Wednesday, August 22, 2018

When harvest was (almost) too hot to handle

July 31, 2018 by  
Filed under Clodhopper

Cherryade and pea crops drying on tripods and are just two of clodhopper’s memories from the long, hot summer of 1976.

I am old enough to just about recall the humid days of 1976 and – if current weather patterns continue – future generations may look back at the summer of 2018 the same way. Yet it is often forgotten that summer 1976 started with snow in June.

I remember standing on a cricket field and watching the white stuff fall. From then onwards, though, it was hot. Very hot. By late June, we had seen 15 consecutive days of temperatures hovering around 90º – for in those days we measured things in Farenheit, not Celsius.

Even the umpires at Wimbledon that year were allowed to remove their jackets. Wildfires were frequent with fields so parched and dry. The great drought saw rivers and reservoirs all dried up and water restrictions were imposed across the country. Even a drought minister was appointed.

Then, it ended just as quickly as it started. The heavens opened on August bank holiday and the summer of 1976 was replaced by one of the wettest autumns on record.

Safety nightmare

My dad has always said that the 1976 harvest was started and finished in July. We grew peas that year – mostly for the fish and chip shop trade. We used the tripod system – for those who have no idea what I am talking about, I will explain.

The peas were cut and left in a swath and wooden tripods erected like the old fashioned Indian wigwams. Peas were then stacked, by hand, on to the tripods to dry. And once they were considered dry enough, they were fed into the front of the combine.

From what I can remember, today this would be a health and safety nightmare, The reel of the combine was removed and I recall an old wooden ladder being roped across the header to prevent unwanted entry. The peas were then fed into the combine manually and each tripod dismantled by hand.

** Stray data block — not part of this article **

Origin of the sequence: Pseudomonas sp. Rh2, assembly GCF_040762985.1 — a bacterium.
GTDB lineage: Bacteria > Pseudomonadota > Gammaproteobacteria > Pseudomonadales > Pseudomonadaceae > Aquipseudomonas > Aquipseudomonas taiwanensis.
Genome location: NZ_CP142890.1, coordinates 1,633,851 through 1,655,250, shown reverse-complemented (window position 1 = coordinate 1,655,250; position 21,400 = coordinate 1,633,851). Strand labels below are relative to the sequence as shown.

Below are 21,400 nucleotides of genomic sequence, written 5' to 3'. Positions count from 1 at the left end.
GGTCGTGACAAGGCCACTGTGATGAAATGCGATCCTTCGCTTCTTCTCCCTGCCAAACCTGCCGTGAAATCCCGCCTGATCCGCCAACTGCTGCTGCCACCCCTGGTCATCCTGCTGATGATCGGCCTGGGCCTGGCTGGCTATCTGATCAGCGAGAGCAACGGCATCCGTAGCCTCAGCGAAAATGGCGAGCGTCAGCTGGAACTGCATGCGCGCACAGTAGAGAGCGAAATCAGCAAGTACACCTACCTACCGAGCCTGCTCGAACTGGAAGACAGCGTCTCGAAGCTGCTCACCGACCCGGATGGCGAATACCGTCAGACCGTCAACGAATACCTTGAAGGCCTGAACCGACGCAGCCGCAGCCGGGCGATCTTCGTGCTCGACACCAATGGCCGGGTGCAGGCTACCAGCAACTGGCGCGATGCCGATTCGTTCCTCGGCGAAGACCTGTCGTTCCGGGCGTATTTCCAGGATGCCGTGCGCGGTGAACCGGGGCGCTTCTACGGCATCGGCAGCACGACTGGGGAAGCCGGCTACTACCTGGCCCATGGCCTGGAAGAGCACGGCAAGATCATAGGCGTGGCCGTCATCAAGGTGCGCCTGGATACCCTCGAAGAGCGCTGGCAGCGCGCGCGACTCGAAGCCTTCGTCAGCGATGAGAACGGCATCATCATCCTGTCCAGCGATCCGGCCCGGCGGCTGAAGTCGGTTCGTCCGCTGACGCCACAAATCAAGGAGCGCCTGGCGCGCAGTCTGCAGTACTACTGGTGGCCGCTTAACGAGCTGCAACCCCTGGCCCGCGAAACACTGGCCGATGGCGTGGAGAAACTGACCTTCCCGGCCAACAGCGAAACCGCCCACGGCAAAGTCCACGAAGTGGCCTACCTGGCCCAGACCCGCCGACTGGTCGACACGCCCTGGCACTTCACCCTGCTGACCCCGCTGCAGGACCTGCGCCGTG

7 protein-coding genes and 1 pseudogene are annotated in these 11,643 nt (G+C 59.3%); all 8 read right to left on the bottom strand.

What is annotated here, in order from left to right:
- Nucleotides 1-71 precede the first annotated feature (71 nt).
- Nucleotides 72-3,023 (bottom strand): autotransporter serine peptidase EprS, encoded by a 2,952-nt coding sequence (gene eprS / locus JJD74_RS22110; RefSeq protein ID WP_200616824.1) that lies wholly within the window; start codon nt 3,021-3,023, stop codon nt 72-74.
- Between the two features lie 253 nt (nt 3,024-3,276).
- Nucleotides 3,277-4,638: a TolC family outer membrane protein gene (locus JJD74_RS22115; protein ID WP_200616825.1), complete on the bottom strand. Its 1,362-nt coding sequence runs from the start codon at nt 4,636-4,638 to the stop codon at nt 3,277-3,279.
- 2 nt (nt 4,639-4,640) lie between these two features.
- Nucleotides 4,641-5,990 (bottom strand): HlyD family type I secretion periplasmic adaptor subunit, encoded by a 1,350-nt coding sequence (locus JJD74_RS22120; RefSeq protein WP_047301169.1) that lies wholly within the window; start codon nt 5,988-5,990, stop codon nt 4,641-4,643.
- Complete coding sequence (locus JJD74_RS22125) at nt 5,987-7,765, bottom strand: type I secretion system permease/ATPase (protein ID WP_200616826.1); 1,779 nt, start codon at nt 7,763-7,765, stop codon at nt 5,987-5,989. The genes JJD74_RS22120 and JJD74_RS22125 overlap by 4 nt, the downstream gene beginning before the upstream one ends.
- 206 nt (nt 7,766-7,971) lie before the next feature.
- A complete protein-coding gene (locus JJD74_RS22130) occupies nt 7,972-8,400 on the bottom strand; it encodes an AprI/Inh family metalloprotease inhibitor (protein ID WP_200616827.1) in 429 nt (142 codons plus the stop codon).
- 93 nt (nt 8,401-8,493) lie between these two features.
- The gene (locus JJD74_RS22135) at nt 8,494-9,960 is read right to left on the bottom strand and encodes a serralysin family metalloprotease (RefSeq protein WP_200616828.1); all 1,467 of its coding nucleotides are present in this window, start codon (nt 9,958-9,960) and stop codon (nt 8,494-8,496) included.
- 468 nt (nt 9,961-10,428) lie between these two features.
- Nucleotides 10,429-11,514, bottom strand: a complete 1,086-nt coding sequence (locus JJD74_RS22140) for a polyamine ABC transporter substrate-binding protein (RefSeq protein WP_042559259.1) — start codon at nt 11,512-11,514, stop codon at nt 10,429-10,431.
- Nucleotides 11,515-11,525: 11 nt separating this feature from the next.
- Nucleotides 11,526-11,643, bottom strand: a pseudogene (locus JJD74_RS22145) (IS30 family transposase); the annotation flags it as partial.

What memories come flooding back. They are not of the back-breaking work or the combine standing still yet munching through a pea crop at full speed. Rather they are of the farm foreman arriving each morning with a crate of Corona fizzy pop – cherry flavour I think – which he had ordered from the local shop.

Early mornings

The conversation back then was never about safety regarding the wooden ladder across the front of the combine but woe betide anybody who forgot to return their empty Corona bottle and claim back the deposit– yes, these were glass bottles not plastic.

It was so hot that summer harvest started at 4am every day. Much like on some farms this summer. When midday came, we all went home until tea time and then came back for the evening shift.

With yields down, I cannot recall the price of wheat but remember father saying the price had jumped up but the yield was so low high prices did not compensate. I wonder if harvest this year is starting to go the same way?

Today, grain markets are rising on the back of rising temperatures and drought conditions. There are already concerns in Russia and northern Europe over yields, with Denmark reporting its driest season for over 50 years.

The only factor starting to limit grain prices is political. Trade tensions involving US trade measures against China and the European Union could have a big impact. Meanwhile, UK grain prices show a wide variation with the highest prices around the bioethanol plants in the north-east.

Quality prospects

Closer to home, we have already seen July ex-farm values pushed upwards of £150/t – reflecting shortages and hot dry weather. Many farms took a punt and sold for harvest. Perhaps now that price seems a little low – but it remains a good starting block for future sales.

With such a cold and wet spring, prospects for grain quality look less good. With a small root system and too much moisture in the spring, most local wheat crops on the lighter lands are now starting to show signs of water stress.

It is very rare – if not impossible – to have a year with high prices and high yields. Yields right now are a worry and quality is also a concern. Wheat crops which were three or four weeks behind are now two or three weeks ahead. Have they finished naturally or died early?

Bushel weights as ever are key. And with combines rolling early, many farmers will be unhappy – although others will be happy just to have a crop to harvest. As always, the weather will either line our pockets or not as the case may be.

At least today peas can be combined direct and not stacked on those wooden tripods – even if I do miss the Corona and those returnable glass bottles. Happy harvest!

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